Winnipeg Free Press - PRINT EDITION

Why New Mexicans put us to shame

Nothing like southwestern hospitality

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At the risk of offending everyone on this side of the border, I'm starting to think Americans are much friendlier than Canadians.

My wife and I have just returned from a trip to southern New Mexico, where I got a sunburn while Christmas shopping.

We also got to meet a lot of Americans and they were all incredibly welcoming, especially when they learned we are from Winnipeg. And when I say "all" I mean everyone we encountered was happy to meet us, with the exception of a young U.S. Customs agent who grilled me moments after my wife and I cleared airport security in Winnipeg.

It was the first time I had shown my new passport to anyone, so I was feeling a tad nervous, partly because I didn't want to be mistaken for an international terrorist and partly because I felt confident my underwear was older than the scowling kid behind the Customs desk.

I was doing my best to be polite when the kid threw me a curveball.

"Is this your bag?" he asked, pointing at a screen displaying the bottom of a suitcase.

I began to sweat profusely, because, at the best of times, I am the sort of traveller that cannot tell one suitcase from another and -- prepare to be shocked -- I have never studied the bottom of my own suitcase because I didn't know there would be a test.

I tried to smile. "I don't know," I told the kid, "I've never really looked at the bottom of my suitcase before."

It was obvious he was not amused, so I tried to defuse the situation. "I'll bet my wife would know!" I blurted.

This only made matters worse. The young guy glared at me the way you'd glare at a naked person wandering down the frozen food aisle wielding a machete.

"You're travelling with your WIFE?" he snorted in shock. "Then you should be going through this line TOGETHER!"

In the end, my wife trotted over and, in a soothing voice, said, yes, it was definitely my suitcase and then beamed at the youthful agent, who, against his better judgment, agreed to let us enter the United States.

From that point on, however, it was smooth sailing. No matter where we went in New Mexico, people could not be more delighted to meet us and serve us margaritas.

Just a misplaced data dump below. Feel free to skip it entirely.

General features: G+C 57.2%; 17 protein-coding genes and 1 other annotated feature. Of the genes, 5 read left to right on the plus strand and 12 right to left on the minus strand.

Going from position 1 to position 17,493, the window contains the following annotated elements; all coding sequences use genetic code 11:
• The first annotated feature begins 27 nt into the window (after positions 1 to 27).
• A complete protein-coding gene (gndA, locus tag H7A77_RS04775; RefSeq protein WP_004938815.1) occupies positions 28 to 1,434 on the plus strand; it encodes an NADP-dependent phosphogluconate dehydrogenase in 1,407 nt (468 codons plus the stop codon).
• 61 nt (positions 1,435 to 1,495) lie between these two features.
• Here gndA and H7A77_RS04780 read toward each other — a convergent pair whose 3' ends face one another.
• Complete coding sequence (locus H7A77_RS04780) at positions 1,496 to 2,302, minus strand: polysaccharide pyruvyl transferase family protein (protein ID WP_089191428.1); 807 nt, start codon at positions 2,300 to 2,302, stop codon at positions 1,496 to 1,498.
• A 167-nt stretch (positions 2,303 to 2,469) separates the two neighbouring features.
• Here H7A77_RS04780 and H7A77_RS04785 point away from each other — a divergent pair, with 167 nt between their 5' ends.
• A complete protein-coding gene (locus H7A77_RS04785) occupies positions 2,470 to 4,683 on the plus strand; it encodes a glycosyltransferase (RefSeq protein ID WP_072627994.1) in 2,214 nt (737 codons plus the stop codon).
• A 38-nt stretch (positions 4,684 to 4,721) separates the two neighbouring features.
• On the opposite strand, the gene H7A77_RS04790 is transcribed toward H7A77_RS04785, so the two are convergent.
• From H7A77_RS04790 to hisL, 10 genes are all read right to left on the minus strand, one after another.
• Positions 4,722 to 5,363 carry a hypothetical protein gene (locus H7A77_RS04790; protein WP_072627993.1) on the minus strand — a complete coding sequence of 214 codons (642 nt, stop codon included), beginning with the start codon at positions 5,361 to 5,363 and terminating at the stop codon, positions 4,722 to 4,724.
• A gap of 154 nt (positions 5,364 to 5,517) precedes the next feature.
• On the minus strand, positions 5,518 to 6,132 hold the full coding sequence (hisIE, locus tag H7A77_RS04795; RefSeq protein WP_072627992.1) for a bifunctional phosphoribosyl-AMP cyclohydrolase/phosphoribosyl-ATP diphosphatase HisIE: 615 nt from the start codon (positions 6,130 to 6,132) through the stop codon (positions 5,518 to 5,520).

We'd be wandering around stores in the tiny adobe-intensive village of Mesilla, where Billy the Kid was sentenced to hang, listening to Bing Crosby croon White Christmas while simultaneously sweating like Butterball turkeys because the sun was beating down like a blast furnace, browsing an endless variety of skeleton-related tourist knick-knacks in honour of the Day of the Dead holiday, when, suddenly, someone would take note of our accents and realize we were Canadian.

"Can I help, y'all?" they would say using the plural second-person pronoun that is ubiquitous in the southern United States. "It's just so nice of y'all to come down here and visit us. Would y'all like a glass of sweet tea?"

It was the same story at restaurants and bars where the servers would bring heaping platters of huevos rancheros or chicken-fried steak and ask the question required by law throughout New Mexico: "Do y'all want red or green chilies on that or do y'all want Christmas?"

"Christmas" means you want both.

The point is, we got used to everyone being polite and happy to see us, even though it was so hot that birds would sometimes burst in flames, while in the background Burl Ives told us to have a Holly Jolly Christmas.

Fortunately, when we returned to Winnipeg, we were jolted back into the true spirit of Christmas before we even stepped outside. There I was, wearily standing beside the baggage carousel, praying I'd recognize our suitcases, when a middle-aged Canadian woman to my left spotted her bag whirling past.

Unwilling to wait for her luggage to make a round trip, the woman launched herself at the carousel like a guided missile, hammering me out of the way with a perfectly placed elbow that would have made hockey legend Gordie Howe green with envy.

"You shouldn't have been in the way, eh!" she snarled.

As she and her bag beat a hasty retreat, I decided to play nice like our American friends

"Hey," I politely yelled after her, "Have a Merry Christmas... y'all!"

Republished from the Winnipeg Free Press print edition December 13, 2012 A2

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